Changing Lanes in 1972
For 1972, the Commission Sportive Internationale (CSI) changed the Makes rules, basically rendering the 917 obsolete for Group 5 Sports Cars.
At the time, Porsche was also involved with the Can-Am Challenge, having decided to re-purpose their racer to this end, and raise their growing profile in the North American market.
Can-Am racing patch, circa 1972
They created a new light-weight spyder body for the car and re-christened it the 917-10. At the time, they were also experimenting with engine turbo-charging, giving the car 850 bhp.
The new car, fielded by Penske Racing, was initially driven by Mark Donohue, but a testing accident sidelined him for the season. Driving duties were then taken up by George Follmer, who successfully broke McLaren Racing’s five-year dominance of the series, and won the Championship.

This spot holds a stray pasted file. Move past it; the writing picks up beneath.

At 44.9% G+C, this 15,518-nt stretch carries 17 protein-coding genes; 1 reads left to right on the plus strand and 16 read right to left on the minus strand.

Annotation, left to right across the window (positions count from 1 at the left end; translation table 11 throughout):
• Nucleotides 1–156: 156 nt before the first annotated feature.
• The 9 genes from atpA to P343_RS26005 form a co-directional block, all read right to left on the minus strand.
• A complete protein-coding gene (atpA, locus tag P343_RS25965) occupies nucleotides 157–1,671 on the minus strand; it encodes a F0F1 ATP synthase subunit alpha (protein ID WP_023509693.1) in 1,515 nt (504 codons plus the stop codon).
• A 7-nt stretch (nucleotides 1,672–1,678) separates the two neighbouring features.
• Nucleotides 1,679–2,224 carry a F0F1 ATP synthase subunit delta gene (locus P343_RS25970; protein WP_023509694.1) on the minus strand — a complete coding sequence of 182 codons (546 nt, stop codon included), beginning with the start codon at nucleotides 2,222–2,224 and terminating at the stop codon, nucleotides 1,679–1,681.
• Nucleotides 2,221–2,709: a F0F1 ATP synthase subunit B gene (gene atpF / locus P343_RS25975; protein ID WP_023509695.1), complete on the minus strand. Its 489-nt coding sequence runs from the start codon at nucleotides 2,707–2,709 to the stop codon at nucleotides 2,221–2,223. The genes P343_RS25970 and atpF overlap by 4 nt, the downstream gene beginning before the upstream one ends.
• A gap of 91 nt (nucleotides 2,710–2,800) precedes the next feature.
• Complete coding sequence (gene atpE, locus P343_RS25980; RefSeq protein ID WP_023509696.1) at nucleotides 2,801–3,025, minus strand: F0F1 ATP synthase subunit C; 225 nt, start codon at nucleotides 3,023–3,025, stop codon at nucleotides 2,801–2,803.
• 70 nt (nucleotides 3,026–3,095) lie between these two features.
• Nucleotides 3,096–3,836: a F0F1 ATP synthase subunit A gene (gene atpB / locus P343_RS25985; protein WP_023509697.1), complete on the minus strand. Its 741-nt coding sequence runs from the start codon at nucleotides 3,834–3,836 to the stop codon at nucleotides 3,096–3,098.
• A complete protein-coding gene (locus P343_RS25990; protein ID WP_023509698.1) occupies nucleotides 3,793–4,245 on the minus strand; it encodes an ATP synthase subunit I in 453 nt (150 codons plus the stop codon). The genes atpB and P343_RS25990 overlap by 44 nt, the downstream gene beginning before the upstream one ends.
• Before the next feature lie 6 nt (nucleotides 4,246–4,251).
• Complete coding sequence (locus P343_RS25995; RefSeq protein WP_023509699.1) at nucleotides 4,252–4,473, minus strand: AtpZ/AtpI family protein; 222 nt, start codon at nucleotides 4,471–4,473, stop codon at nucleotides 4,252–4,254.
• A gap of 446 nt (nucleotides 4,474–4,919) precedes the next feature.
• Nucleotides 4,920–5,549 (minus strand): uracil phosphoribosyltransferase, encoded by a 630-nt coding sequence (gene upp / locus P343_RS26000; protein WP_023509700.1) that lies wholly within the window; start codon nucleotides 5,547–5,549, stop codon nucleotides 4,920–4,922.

Penske Sunoco Porsche 917-30 - Can Am 1973
Pen & ink on vellum, digitally painted
© Paul Chenard 2007
Limited editions available.
917-30 – A Monster Machine
For 1973, Roger Penske and Mark Donohue redesigned the 917-10, giving a longer wheelbase, a more aerodynamic body, and a much more powerful twin-turbo-charged engine … 5.4-liters, 12 cylinders, 1250 bhp’s worth! The resulting top speed was 414 km/h (257 mph)!
The Penske Sunoco Porsche 917-30 was unstoppable, with the Donohue-driven car winning six out of the 8 races, and taking the Championship.
For 1974, the fuel-consumption rule-change, and the dwindling interest in Can-Am basically killed the series as it was, and the Porsche 917-30.
Martini Racing/Herbert Muller Interserie winner poster
80 cm x 37 cm, autographed by Muller, 1974.
The 917-30 found a renewed purpose in the European-based Interserie. In the hands of Swiss driver Herbert Müller, it was the winner of the 1974 Championship.